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Anastasia Qupee is a former Grand Chief of the Innu Nation and one of three commissioners on the Inquiry into the Treatment, Experiences and Outcomes of Innu in the Child Protection System. The following is a transcript of her acceptance speech given at the Public Policy Forum’s Atlantic Dinner and Frank McKenna Awards on June 13, 2023. 

Every one of us here tonight is at a place of our own journey. My journey, like all of yours, is rooted in the experience of my ancestors. My roots are Innu and they go back thousands of years in the land known now as Quebec and Labrador. My father was a nomadic hunter. My mother was a child of a nomadic hunter. They grew up living in a nomadic life, travelling on foot, snowshoe and by canoe. They didn’t know there were provinces and boundaries. They knew the land, the lakes, the rivers and had the skills to survive and raise my generation on the land.

That never happened. I am the youngest sister in a family of 16. My siblings were born in a tent on the land where births and deaths were a normal part of life. Caribou have been at the heart of the Innu culture for thousands of years.

In my first language, Innu means human being, the foundation of our culture and our spiritual beliefs that everything has a spirit and that humans are not at the top of the hierarchy with everything else: the trees, the water, the animals below us. My culture is communal, and when the well-being of the group came before individuals’ wants and needs.

However, in the 1960s, my parents and grandparents were forced into moving into a year-round village. The priest ruled over the village. My parents’ generation didn’t speak English. The priest was the first school teacher and he was violent and abusive. My older brothers and sisters were taught that our culture was evil, that the drum and our spiritual practices were the ways of the devil.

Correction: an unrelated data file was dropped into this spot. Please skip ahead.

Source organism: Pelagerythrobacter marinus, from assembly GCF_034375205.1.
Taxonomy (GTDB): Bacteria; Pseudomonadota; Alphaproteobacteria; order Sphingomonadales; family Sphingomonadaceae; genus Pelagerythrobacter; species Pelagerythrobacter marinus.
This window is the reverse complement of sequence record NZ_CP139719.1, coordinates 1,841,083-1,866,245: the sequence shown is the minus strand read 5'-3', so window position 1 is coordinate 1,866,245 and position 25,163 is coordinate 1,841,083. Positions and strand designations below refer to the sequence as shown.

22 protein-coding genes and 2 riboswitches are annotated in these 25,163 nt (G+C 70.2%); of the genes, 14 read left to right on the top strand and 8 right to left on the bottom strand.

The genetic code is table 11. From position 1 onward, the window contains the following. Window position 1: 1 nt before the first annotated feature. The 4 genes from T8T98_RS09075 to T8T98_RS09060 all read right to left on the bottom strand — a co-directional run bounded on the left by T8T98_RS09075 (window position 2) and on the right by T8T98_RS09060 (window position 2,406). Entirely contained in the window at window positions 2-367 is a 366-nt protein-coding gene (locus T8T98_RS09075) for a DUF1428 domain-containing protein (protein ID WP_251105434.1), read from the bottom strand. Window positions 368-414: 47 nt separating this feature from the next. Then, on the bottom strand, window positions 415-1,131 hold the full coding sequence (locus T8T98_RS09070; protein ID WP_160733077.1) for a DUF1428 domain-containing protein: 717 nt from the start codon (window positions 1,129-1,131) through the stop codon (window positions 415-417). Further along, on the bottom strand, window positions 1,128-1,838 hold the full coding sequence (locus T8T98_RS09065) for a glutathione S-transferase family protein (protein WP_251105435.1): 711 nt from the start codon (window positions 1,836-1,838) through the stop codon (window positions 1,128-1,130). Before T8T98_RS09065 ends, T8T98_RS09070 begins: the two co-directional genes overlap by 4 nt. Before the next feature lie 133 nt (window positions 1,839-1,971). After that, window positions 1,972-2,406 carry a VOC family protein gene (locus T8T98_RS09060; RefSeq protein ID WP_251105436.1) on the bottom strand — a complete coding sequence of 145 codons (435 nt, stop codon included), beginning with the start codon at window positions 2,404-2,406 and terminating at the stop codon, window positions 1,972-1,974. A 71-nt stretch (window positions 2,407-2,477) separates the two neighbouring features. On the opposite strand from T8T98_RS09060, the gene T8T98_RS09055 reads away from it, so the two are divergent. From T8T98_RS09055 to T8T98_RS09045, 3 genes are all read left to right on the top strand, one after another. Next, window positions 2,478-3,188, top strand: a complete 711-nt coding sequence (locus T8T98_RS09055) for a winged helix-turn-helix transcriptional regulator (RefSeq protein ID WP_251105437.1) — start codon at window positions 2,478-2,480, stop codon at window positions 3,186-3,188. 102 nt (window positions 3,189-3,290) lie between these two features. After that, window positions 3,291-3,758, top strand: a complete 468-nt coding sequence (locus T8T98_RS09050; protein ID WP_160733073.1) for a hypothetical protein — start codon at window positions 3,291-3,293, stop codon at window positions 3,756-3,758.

By the 1970s, there were no sober households in our community and this brought with it all the symptoms of a collapse of our culture, including child neglect, family violence, physical ill health and much trauma. My generation became the poster child for colonization. My parents had no way to anticipate what the future would hold. They knew nothing about residential schools or the Indian Act in other places across Canada. They could not provide political leadership for life in a year-round village.

Fortunately for me, and why I am here now is that they did provide leadership to our family. They taught us that in spite of the messages we learn from non-Innu world that we were inferior to white people. They were indeed important that our culture and life on the land was important. My older brothers and sisters learned to read, write and speak English fluently. They started to work in the first political organizing in our community, and my sisters became helpers in the health fields and in the school. They were trying to make life better for everyone, not just for our family.

As a young woman, a single mom, I simply knew I needed to contribute to the well-being of my community. I started community service in health programs, leadership, and I heard more individual stories and became more aware of all the systemic barriers. I knew I needed to do more. My time as elected Chief of Sheshatshiu First Nation and then as Grand Chief of Innu Nation were years of huge challenge and often frustration and anger. I learned that I needed to laugh the way my parents and grandparents would laugh, even when there seemed little to laugh about. I learned that we had to have our own Innu vision of a healthy future and work hard to make that happen. I also learned that my leadership didn’t start with being elected. The best of my leadership has been built on the history and the lessons of the Innu who came before me, because they also dream of our health and well-being, our reconnection to our land. There are so many examples of Innu trying to make dreams come to life.

Today, as one of the three commissioners leading a provincial inquiry into the treatment and outcomes for Innu children and families and the formal child protection system, I am humbled to listen to the terribly painful stories of Innu. Many of them my peers, who as children were not protected by a system which said it would keep them safe. This is a very difficult kind of leadership for me to be trusted by my people, to ensure the success, to share these experiences. Some of them truly life and death are heard and then used to help build the framework for developing our own law and Innu children and family well-being services.

We are on this path. We signed a protocol two years ago this month with the Newfoundland government to take concrete steps to work together toward an Innu-led vision and the progress is real. Provincial child protection staff must contact Innu community workers to involve them at the earliest opportunity in every referral involving suspected harm to an Innu child. This is a huge step forward on my journey as a leader and our journey, as Innu. I am proud how my past has played a part in where we are and are heading. And I thank you for acknowledging my journey with this award. May all our journeys continue in good health. Thank you.